Could you sell the chips and get a little more out of the "firewood slabs" because of no small stuff?
Bill

Offline logwalker

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Re: Chuck n duck chipper
« Reply #7 on: January 09, 2010, 11:55:42 pm »
From my experience with my very heavy duty Altec Whisper chipper, small strips blow thru so fast they end up anywhere fro 8" to 30" long. They are not chips at all but long full width chunks. And they fly for over a hundred feet and end up in trees and elsewhere. And I went to great lengths to set this up according to the book.

I believe now that they are meant for limbs, tops and even small trees to 6" but the chips are almost unusable. And they were designed to go into a hopper truck too.

They are very intimidating to run. Joe
Let's all be careful out there tomorrow. Lt40hd, 22' Kenworth Flatbed rollback dump, MM45B Mitsubishi trackhoe, Clark5000lb Forklift, Kubota L2850 tractor

Offline Reddog

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Re: Chuck n duck chipper
« Reply #8 on: January 10, 2010, 06:08:05 am »
Joe, your knife and anvil settings seem off if getting chips that large.
Set the knives 3/16 to a 1/4 out from the drum. Then set the bed knife/anvil .015 to .020 from the knives. :)

Offline logwalker

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Re: Chuck n duck chipper
« Reply #9 on: January 11, 2010, 12:41:22 pm »
I went exactly by the book when I set them. But I will check them again. Thanks, Joe
Let's all be careful out there tomorrow. Lt40hd, 22' Kenworth Flatbed rollback dump, MM45B Mitsubishi trackhoe, Clark5000lb Forklift, Kubota L2850 tractor

Offline karl

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Re: Chuck n duck chipper
« Reply #10 on: January 12, 2010, 11:42:51 am »
Sorry for the delay in responding-
I have absolutely no arguement with any statements made so far-
This old beast is NOT for making guaged chips- it is for thrashing big pieces into small ones.
The resulting chips are dependant upon many factors including size, species, MC, frozen or not, knife/anvil setting/sharpness,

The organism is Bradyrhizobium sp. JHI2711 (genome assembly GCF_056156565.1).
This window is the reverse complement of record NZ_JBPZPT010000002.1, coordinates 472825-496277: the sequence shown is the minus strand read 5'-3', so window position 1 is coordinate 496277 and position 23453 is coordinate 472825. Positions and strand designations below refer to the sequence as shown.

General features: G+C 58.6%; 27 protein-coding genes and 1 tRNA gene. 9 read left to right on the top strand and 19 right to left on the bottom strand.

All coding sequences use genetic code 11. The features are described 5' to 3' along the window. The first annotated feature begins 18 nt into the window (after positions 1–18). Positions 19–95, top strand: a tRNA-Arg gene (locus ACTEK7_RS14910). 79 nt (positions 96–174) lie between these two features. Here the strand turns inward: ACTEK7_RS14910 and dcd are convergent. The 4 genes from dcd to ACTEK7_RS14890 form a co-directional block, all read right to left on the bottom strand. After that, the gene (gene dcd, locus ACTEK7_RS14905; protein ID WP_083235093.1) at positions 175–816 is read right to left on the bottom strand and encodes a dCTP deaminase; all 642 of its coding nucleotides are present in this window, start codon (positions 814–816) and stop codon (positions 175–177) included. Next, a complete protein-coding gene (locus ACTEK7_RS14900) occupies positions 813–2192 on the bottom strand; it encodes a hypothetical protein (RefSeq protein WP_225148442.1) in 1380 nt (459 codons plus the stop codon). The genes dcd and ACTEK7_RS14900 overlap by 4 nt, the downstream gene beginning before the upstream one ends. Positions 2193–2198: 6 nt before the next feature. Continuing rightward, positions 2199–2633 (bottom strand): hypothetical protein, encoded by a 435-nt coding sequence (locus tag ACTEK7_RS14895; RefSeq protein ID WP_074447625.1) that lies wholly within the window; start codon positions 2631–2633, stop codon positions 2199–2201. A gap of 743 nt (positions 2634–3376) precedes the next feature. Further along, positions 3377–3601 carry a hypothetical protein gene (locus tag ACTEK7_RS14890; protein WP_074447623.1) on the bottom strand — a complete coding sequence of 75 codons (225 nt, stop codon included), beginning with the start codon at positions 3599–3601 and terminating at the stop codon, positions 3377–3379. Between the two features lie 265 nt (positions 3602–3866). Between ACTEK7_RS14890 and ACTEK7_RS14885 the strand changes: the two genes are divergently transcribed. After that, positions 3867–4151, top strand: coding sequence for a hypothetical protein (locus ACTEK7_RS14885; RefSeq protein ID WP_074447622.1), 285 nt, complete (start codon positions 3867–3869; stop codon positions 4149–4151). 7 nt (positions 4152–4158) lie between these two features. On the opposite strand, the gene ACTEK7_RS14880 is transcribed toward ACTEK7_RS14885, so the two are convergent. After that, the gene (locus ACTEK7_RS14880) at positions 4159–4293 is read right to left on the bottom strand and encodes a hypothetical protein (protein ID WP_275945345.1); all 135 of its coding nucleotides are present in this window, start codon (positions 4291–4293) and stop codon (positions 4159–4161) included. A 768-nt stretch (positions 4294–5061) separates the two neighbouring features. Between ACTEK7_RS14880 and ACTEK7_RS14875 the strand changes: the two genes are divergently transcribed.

We used it to create woods roads, and a yard cover around the mill. Now that we have better means of handling logs, there is not the need to cover the mud with something clean.
Since we also burn our slabs for heat- we used it mainly for those pesky edgings and rotten crap.
Now we just bundle and chop up everything, and save the time and gas to chip.
If I ever felt the need to chip again, I'd be looking for a disc type chipper that was adjustable for a variety of chips for a marketable product.
I would also be looking for something with a hydraulic feed-safety being the main reason, and for control of the chipping process.
Back to the throat size- it is 12" wide, and mangle a 12' wide slab into chips, slivers and shards like any slab.....or stall ;)
I warn everyone who asks about this machine that it is a dangerous machine, and that they need to be savvy and cautious...whenever we were chipping and someone came around, we shut down- didn't need the distraction and certainly not any "help" !!!
It WILL throw pieces back that are inadvertantly tossed into the top of the head- I had a truck mudflap hanging behind it as a deflector, but standing to one side is still imperative. slabs fed in bark down result in less strips blowing through in strips, and seem to chip easier. It does not like lumber cutoffs, and they will bounce around and fly out.

It is for sale, but I am not "trying to sell it".... copy?

"I ask for wisdom and strength, Not to be superior to my brothers, but to be able to fight my greatest enemy, myself"  - from Ojibwa Prayer.